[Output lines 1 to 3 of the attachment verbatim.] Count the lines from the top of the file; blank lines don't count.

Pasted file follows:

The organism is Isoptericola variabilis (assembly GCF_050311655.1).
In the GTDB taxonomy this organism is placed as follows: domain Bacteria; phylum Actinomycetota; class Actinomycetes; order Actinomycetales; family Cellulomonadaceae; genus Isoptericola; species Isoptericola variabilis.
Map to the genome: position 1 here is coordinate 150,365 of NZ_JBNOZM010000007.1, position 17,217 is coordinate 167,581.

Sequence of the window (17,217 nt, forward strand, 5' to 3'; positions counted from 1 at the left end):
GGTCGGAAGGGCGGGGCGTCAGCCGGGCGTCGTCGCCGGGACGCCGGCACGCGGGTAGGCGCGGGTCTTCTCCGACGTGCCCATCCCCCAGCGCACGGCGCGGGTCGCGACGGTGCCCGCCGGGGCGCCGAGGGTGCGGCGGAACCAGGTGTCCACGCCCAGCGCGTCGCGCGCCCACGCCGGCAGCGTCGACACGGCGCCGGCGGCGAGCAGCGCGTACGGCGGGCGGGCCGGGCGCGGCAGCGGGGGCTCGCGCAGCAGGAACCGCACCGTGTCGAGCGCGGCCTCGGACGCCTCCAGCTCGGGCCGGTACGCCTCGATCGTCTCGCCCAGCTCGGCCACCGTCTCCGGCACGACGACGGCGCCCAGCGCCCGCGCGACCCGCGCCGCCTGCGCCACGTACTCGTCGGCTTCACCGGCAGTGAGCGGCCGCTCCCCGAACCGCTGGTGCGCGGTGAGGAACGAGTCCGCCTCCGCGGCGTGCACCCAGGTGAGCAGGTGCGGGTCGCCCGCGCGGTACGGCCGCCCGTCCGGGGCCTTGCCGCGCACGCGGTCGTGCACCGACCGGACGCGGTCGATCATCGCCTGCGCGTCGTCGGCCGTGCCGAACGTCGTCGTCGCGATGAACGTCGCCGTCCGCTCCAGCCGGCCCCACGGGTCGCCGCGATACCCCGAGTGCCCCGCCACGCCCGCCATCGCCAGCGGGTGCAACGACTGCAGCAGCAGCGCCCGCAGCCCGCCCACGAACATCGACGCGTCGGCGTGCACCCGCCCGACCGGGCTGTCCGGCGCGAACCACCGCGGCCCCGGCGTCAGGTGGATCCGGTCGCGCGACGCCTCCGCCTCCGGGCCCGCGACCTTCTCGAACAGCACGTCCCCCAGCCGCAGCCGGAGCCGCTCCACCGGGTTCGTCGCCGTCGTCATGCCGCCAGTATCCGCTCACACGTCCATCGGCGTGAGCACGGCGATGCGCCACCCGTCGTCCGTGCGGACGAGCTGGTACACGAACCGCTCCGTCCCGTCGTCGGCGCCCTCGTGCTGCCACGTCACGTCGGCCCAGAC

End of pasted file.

The organism is Isoptericola variabilis (assembly GCF_050311655.1).
In the GTDB taxonomy this organism is placed as follows: domain Bacteria; phylum Actinomycetota; class Actinomycetes; order Actinomycetales; family Cellulomonadaceae; genus Isoptericola; species Isoptericola variabilis.
Map to the genome: position 1 here is coordinate 150,365 of NZ_JBNOZM010000007.1, position 17,217 is coordinate 167,581.